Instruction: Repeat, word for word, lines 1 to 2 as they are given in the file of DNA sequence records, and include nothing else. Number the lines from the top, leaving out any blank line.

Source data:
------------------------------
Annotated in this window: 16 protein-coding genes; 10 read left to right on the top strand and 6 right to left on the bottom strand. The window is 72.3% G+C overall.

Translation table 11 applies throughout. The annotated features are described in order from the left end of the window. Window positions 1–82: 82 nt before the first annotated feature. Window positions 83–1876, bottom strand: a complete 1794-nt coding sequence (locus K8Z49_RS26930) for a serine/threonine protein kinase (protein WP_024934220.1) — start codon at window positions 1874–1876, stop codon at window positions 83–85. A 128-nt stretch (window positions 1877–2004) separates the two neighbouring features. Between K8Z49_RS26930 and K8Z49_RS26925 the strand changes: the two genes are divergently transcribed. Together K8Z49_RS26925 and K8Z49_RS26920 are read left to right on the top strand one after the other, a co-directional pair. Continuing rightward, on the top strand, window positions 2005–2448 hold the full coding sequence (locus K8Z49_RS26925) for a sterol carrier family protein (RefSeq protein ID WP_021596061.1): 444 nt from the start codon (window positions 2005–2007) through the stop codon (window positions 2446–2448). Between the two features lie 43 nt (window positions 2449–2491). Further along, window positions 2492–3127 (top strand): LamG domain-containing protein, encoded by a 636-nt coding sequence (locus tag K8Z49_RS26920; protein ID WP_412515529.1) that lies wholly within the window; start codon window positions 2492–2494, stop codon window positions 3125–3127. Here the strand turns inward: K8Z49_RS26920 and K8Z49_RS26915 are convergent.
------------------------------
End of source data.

Annotated in this window: 16 protein-coding genes; 10 read left to right on the top strand and 6 right to left on the bottom strand. The window is 72.3% G+C overall.

Translation table 11 applies throughout. The annotated features are described in order from the left end of the window. Window positions 1–82: 82 nt before the first annotated feature. Window positions 83–1876, bottom strand: a complete 1794-nt coding sequence (locus K8Z49_RS26930) for a serine/threonine protein kinase (protein WP_024934220.1) — start codon at window positions 1874–1876, stop codon at window positions 83–85. A 128-nt stretch (window positions 1877–2004) separates the two neighbouring features. Between K8Z49_RS26930 and K8Z49_RS26925 the strand changes: the two genes are divergently transcribed. Together K8Z49_RS26925 and K8Z49_RS26920 are read left to right on the top strand one after the other, a co-directional pair. Continuing rightward, on the top strand, window positions 2005–2448 hold the full coding sequence (locus K8Z49_RS26925) for a sterol carrier family protein (RefSeq protein ID WP_021596061.1): 444 nt from the start codon (window positions 2005–2007) through the stop codon (window positions 2446–2448). Between the two features lie 43 nt (window positions 2449–2491). Further along, window positions 2492–3127 (top strand): LamG domain-containing protein, encoded by a 636-nt coding sequence (locus tag K8Z49_RS26920; protein ID WP_412515529.1) that lies wholly within the window; start codon window positions 2492–2494, stop codon window positions 3125–3127. Here the strand turns inward: K8Z49_RS26920 and K8Z49_RS26915 are convergent.